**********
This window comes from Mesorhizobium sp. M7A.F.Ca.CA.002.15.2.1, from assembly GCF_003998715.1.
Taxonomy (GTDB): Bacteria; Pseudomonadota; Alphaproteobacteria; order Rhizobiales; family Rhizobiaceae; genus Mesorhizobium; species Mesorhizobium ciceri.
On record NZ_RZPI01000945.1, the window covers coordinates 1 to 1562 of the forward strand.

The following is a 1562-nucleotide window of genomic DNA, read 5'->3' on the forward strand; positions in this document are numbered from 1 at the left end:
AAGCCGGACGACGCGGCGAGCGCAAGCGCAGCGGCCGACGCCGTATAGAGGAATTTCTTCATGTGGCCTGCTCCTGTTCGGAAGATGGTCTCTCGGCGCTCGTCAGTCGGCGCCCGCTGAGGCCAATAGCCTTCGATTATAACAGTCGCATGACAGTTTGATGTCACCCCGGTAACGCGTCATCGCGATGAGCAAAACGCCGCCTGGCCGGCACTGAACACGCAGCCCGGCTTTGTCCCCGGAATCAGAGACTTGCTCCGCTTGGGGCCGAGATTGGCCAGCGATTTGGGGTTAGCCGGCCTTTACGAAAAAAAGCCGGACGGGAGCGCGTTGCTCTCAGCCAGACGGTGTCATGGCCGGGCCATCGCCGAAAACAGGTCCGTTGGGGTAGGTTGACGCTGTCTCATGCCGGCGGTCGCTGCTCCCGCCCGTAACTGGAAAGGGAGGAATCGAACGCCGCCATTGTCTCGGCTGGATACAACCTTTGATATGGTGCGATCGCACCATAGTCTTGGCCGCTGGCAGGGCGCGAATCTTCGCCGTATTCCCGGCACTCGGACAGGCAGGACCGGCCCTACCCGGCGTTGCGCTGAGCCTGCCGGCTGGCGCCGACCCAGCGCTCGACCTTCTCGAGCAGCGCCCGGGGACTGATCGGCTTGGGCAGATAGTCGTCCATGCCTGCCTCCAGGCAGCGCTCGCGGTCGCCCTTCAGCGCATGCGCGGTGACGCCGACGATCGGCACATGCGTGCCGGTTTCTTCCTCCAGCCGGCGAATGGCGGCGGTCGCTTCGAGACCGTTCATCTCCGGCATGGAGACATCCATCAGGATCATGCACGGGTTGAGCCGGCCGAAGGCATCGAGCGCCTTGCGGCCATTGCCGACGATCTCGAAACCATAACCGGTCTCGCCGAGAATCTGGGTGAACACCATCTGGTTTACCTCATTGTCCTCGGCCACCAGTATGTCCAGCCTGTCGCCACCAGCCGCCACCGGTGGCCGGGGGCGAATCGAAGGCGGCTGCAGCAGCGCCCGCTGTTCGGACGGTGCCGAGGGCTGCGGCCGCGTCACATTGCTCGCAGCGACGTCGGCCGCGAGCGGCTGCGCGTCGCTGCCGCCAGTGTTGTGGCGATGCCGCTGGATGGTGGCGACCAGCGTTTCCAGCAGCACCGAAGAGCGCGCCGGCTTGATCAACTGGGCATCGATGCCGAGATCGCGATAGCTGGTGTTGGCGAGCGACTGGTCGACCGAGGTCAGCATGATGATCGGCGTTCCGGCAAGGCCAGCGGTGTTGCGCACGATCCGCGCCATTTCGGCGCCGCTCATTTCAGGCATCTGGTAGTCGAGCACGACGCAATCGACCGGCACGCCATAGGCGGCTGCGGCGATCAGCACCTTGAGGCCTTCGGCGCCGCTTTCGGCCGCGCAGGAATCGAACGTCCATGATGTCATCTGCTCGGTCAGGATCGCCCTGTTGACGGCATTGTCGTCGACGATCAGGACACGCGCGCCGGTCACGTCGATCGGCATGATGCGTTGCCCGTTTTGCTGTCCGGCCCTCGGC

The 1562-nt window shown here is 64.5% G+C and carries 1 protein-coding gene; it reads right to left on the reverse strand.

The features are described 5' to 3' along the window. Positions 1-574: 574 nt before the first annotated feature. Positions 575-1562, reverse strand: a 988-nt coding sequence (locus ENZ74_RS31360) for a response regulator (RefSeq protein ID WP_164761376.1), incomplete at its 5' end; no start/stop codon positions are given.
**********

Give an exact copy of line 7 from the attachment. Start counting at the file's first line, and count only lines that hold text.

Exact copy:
The features are described 5' to 3' along the window. Positions 1-574: 574 nt before the first annotated feature. Positions 575-1562, reverse strand: a 988-nt coding sequence (locus ENZ74_RS31360) for a response regulator (RefSeq protein ID WP_164761376.1), incomplete at its 5' end; no start/stop codon positions are given.